by Julian Phillips, Freelance Editor
graphic by Emily Zhang
A Newton School Committee vote on August 14 in favor of a split-hybrid learning model — where students chose to attend class in-person two mornings each week or participate in a Distance Learning Academy (DLA) — was modified to be a remote model in a unanimous vote on August 26.
Newton Public Schools (NPS) administrators switched to recommend a model in which the majority of high schoolers are fully remote for the foreseeable future, with exceptions for special needs students. They cited staff survey results, showing insufficient staffing at the high-school level as the primary reason for the change. A motion by the School Committee calls for the possibility of a split-hybrid model to be reviewed in November.
Some community members, such as South parent Erica Fine, expressed worry about the potential spread of COVID-19 under the split-hybrid model.
“My issue was with staying indoors in rooms that I don’t know are sufficiently ventilated and being in crowded hallways together,” she said.
While plans for the proposed split-hybrid model featured a draft schedule and preliminary safety protocols in the NPS Return to Learn Blueprint, Fine said she was concerned by the lack of details about the DLA program, which would have been fully remote and separate.
“I don’t really know [anything] about the remote experience that we opted for,” she said on August 23. “I feel like I chose a path that is very up in the air, and I really don’t like that.”
Among the opponents of the split-hybrid plan was the Newton Teachers Association (NTA), which created a revised plan calling for an all-remote start to school with a phased-in reopening that prioritizes students with special needs, ELL students and younger learners.
Senior Melissa Shang, a disability activist, said she strongly opposed the NPS split-hybrid model. Shang and senior Carrie Ryter created a petition advocating for the NTA model.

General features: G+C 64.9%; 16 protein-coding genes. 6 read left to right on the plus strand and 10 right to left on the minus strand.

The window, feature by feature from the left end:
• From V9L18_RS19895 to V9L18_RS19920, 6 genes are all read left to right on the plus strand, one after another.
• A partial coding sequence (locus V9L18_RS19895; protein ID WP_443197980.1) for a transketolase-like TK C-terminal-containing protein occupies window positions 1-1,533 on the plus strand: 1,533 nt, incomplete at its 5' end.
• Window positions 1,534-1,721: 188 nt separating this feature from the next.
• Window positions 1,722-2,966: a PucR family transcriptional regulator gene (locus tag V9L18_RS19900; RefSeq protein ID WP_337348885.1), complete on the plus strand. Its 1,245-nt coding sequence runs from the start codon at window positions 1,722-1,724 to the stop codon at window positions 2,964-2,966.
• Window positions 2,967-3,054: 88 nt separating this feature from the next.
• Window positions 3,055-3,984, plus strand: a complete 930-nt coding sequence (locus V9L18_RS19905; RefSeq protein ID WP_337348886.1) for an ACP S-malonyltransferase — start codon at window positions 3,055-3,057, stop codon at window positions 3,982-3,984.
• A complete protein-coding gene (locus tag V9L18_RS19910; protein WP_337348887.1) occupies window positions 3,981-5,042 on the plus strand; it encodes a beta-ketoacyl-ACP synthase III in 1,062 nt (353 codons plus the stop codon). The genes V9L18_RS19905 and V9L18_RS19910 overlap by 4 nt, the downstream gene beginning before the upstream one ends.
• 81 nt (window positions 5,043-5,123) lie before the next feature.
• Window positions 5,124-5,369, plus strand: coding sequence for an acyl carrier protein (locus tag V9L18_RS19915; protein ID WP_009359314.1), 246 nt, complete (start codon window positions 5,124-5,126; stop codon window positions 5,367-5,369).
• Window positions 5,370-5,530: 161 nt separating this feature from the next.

“The original hybrid plan was definitely very ableist and discriminatory,” she said. “We believed that for parents to choose between a half-baked, unclear hybrid model or the elusive Distance Learning Academy was unfair.”
English teacher Jeremiah Hill said that educators had virtually no chance to contribute to either NPS plan.
“You can’t get a lot of direct input from every single person, but in general the faculty and staff did not have input into the process,” he said.
In contrast, Superintendent David Fleishman said the central administration has been in constant contact with teachers.
“We meet with the Teachers Association every week, and we will continue to listen, exchange ideas and negotiate,” he said. “We’re trying to address their concerns both safety-wise and educationally to the greatest extent possible.”
Shang’s petition closed with over 1,120 total supporters; meanwhile, a counter-petition started by anonymous NPS students in favor of in-person reopening has received over 1,000 signatures.
Sophomore Fahran Bajaj said he would prefer some in-person learning.
“My parents and I thought it would be better to go to school. I learn better that way, and I think a lot of other people learn better that way,” he said.
Community members have also protested in favor of their preferred learning model.
On August 26, families gathered at Newton South and then City Hall to protest the switch to remote learning, believing NPS had given up on its students. A caravan protest in support of more stringent safety protocols circled City Hall on Sept. 10 and was met with a counter protest.
History teacher Eugene Stein said that he’s looking forward to returning to South when it’s safe.
“I want to be in the classroom, and I don’t like teaching remotely,” he said. “That being said, people need to be very conscious of the dangers of this virus and ensure that safety is first.”